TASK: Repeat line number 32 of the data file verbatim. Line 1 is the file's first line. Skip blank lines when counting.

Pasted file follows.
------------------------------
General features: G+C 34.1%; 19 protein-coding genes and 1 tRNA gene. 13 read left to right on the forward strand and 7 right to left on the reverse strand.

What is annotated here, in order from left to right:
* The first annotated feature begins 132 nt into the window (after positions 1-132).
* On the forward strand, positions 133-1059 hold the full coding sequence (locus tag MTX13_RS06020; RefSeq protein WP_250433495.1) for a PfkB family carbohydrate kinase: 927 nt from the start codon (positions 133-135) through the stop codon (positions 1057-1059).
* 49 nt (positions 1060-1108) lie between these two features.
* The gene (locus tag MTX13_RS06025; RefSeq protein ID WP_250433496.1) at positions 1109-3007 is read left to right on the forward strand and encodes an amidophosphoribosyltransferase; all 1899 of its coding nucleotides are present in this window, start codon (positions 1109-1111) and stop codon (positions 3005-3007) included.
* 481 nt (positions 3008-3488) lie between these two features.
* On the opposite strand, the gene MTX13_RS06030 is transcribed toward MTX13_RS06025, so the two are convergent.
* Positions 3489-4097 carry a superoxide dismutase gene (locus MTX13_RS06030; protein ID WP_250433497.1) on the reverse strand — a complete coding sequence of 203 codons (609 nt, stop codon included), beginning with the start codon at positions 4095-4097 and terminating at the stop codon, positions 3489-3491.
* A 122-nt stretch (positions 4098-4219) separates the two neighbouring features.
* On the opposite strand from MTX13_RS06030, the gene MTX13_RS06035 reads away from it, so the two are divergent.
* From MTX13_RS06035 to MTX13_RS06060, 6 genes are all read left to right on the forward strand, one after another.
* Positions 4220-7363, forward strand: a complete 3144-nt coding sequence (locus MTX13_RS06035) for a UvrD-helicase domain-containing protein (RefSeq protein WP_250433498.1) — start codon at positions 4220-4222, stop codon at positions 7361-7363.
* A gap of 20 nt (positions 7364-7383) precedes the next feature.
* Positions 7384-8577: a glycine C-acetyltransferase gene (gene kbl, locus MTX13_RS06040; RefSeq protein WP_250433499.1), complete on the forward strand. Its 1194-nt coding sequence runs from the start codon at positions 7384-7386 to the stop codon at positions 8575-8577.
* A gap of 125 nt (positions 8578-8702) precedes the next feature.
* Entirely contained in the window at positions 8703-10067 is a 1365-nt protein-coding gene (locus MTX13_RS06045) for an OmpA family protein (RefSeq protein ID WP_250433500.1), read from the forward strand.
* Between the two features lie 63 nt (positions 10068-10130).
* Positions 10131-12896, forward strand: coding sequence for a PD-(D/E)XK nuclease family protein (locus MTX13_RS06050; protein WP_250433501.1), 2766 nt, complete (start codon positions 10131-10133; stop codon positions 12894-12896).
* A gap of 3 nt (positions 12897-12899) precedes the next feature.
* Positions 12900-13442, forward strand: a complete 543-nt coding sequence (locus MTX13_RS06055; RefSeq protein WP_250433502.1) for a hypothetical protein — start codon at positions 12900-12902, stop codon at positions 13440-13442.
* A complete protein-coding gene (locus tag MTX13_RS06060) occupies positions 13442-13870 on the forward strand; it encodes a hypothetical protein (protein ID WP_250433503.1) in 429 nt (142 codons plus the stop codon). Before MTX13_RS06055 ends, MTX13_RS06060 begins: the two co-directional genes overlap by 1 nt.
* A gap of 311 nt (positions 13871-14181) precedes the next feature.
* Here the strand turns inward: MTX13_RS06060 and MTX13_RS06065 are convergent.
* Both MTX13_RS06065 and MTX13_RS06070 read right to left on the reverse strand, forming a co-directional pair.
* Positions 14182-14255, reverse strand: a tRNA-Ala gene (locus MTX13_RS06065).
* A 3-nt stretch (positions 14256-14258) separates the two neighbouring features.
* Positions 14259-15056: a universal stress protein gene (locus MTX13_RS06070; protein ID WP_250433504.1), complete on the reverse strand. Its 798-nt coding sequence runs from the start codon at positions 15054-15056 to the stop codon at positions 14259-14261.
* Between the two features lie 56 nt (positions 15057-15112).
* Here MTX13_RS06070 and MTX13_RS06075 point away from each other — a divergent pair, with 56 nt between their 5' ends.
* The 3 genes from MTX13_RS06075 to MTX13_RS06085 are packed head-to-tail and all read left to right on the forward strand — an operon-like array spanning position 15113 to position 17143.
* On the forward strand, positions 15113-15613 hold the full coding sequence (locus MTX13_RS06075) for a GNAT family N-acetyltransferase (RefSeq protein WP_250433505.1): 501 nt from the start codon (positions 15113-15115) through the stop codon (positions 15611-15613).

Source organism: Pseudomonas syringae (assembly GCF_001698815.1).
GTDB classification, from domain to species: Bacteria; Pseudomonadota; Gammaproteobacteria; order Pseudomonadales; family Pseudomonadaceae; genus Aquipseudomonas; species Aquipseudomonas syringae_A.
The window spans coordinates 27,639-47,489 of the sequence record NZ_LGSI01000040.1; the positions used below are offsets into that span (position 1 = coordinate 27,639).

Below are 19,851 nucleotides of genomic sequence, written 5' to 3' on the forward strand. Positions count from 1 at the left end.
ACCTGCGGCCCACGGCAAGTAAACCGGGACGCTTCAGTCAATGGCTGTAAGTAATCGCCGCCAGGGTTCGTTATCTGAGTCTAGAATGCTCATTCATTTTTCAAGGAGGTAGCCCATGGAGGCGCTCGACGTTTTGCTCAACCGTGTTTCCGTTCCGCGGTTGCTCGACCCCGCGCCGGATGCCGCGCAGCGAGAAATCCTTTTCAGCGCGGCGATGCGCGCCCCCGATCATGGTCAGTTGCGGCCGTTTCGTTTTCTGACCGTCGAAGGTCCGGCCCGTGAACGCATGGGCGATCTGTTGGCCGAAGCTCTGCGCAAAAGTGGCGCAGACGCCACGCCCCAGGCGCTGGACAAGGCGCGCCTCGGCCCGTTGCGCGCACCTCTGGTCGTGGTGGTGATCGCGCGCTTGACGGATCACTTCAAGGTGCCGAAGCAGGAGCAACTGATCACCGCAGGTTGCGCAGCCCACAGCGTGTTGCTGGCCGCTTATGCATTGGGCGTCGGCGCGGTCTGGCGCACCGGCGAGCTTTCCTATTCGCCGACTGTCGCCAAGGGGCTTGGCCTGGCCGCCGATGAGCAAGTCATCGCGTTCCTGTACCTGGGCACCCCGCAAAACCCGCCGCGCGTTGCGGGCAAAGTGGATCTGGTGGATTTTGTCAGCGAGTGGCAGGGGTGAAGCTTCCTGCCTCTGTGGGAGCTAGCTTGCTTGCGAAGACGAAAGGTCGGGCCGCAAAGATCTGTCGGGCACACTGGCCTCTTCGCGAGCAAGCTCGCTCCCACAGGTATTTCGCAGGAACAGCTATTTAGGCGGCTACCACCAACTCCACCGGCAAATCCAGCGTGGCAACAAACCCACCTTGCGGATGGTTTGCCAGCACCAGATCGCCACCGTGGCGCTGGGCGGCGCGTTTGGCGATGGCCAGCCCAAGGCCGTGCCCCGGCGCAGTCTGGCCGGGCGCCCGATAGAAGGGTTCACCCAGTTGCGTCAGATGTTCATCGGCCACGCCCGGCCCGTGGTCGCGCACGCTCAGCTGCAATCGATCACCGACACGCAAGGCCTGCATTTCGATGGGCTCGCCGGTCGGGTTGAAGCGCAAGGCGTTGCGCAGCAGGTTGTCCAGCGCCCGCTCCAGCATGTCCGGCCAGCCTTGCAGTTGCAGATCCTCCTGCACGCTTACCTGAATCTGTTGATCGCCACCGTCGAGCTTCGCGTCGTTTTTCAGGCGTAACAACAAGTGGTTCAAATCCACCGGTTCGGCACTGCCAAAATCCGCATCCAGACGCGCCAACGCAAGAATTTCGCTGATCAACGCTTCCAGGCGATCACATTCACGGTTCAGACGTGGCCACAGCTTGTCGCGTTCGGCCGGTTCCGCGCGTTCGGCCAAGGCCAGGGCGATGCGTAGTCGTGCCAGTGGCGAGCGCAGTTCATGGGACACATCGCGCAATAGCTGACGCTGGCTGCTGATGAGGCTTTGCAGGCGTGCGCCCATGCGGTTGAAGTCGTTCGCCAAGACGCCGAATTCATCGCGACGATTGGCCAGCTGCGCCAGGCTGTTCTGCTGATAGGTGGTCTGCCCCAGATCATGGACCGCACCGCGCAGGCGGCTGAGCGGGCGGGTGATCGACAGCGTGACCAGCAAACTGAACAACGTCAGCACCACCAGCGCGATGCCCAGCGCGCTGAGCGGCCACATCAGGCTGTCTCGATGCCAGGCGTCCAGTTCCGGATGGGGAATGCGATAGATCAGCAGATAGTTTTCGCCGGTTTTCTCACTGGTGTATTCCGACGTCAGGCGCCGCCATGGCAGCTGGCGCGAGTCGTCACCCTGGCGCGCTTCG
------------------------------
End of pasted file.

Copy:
* On the forward strand, positions 15113-15613 hold the full coding sequence (locus MTX13_RS06075) for a GNAT family N-acetyltransferase (RefSeq protein WP_250433505.1): 501 nt from the start codon (positions 15113-15115) through the stop codon (positions 15611-15613).